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Free State matriculants lead way

The Free State has pulled off a surprise coup, achieving the highest matric pass rate nationally.

And, overall, the matric class of 2016 has surpassed the success rate of the previous year.

Nationally, 72.5% of 2016’s matrics passed, up almost two percentage points on 2015, Basic Education Minister Angie Motshekga said when announcing the results yesterday.

Free State achieved an 88.2% pass rate as against 81.6% in 2015.

Western Cape has traditionally held the top spot, followed by Gauteng, but this year they had to settle for second and third place respectively.

The celebrations have been tempered by warnings by education specialists that the quality of a matric pass left much to be desired.

In Western Cape, 85.9% of those who wrote passed compared with 84.7% in 2015.

Gauteng scored 85.1%, up from 84.2% in 2015.

Among the remaining provinces:

  • North West 82.5% (up from 81.5%);
  • Northern Cape 78.7% (69.4%);
  • Mpumalanga 77.1% (78.6%);
  • KwaZulu-Natal 66.4% (60.7%);
  • Limpopo 62.5% (65.9%), and;
  • Eastern Cape 59.3% (56.8%).

Despite the improvement, some analysts have raised concerns about the quality of the pass rate, saying there was a need for an increase in distinctions.

But “it is a matter of grave concern”, said the president of the National Professional Teachers’ Organisation of SA, Basil Manuel, that about 74% of pupils had been unable to meet “higher cognitive demands”.

The number of pupils who passed science and maths increased, as did the number of pupils of lesser-resourced schools who achieved a university-entrance pass.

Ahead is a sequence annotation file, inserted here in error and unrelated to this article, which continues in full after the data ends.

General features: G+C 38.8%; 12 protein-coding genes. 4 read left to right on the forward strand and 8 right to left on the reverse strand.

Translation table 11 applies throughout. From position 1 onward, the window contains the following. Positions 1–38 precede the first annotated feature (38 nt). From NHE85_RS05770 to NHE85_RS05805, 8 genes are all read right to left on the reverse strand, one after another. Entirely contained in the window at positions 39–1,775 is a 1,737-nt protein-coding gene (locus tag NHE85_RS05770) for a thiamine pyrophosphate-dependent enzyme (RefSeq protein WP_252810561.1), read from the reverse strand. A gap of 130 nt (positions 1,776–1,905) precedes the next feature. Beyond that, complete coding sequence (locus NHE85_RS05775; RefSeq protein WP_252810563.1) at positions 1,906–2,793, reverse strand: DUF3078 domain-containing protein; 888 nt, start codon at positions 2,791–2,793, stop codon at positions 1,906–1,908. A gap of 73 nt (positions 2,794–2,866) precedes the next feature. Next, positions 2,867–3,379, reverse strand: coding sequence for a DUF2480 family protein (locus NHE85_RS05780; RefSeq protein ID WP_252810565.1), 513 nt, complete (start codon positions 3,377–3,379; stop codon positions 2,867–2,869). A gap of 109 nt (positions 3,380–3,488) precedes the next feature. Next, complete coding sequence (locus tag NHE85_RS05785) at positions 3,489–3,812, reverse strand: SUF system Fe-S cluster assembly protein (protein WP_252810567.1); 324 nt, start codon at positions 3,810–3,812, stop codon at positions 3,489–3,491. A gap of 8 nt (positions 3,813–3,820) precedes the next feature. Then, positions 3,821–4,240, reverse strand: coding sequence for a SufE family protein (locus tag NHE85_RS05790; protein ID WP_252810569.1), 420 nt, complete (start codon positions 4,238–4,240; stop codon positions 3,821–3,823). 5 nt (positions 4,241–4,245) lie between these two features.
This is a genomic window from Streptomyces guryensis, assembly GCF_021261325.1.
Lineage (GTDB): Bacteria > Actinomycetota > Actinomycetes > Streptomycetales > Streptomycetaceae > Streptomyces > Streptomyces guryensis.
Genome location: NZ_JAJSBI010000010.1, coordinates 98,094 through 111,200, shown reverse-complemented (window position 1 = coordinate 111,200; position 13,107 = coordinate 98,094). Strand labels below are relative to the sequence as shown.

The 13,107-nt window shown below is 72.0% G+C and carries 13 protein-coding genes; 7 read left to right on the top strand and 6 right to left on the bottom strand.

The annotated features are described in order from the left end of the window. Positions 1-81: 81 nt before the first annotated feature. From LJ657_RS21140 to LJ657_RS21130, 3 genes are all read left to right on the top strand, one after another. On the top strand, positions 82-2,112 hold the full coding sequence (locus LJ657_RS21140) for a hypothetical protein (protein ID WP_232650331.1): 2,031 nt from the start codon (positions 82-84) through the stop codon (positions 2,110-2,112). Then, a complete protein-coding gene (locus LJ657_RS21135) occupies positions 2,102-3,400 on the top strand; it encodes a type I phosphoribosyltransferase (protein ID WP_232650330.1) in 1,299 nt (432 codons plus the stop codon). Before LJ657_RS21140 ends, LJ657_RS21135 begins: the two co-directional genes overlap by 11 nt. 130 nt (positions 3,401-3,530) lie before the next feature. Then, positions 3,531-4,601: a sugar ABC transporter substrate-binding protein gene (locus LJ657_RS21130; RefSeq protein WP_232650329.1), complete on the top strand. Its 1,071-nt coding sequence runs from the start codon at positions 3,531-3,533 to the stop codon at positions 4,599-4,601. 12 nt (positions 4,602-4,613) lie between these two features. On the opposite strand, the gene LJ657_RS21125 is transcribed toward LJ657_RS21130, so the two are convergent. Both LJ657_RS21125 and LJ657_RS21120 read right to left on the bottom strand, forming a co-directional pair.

About 26% of matriculants passed with the basic requirement to enter university – one percentage point up on last year.

The National Teachers’ Union’s deputy president, Allan Thompson, said although it was notable that the number of university-entrance passes had increased, there was room for improvement.

The union was particularly happy about improvements in rural provinces such as Northern Cape and KwaZulu-Natal.

But Thompson said he was worried that there were schools with pass rates of less than 50% – and some at which not a single pupil could pass matric.

“We are making a call to the department that we must go straight to those schools that performed badly and the districts . because we have still got districts that got below 50% ,” he said.

The general secretary of the SA Democratic Teachers’ Union, Mugwena Maluleke, described the improvement in the number of bachelor passes as “insignificant”.

Ruksana Osman, of the University of the Witwatersrand, said the improved pass rate was modest.

“An interesting surprise was the Free State. We need to learn from them about what they’ve done.”

Osman said that the poor performance in subjects such as maths, science and accounting was worrying.

The minimum requirement to obtain the National Senior Certificate is 40% in three subjects, one of them a home language, and to achieve 30% in three other subjects.

Overall, maths passes grew but distinctions in the subject remained low, though increasing to 8070 from 7791 in 2015.

Motshekga said the 22 top-performing pupils were ambassadors for the public schooling system. They were the “bright sparks” of public schooling.

“You have set the bar higher, you have sent a profound message to all other children in the country that personal circumstances must not condemn anyone to perpetual poverty and underachievement.

“Some of the learners who are top learners are kids who come from extreme poverty, who are, against all odds, pushing themselves to the limit,” she said.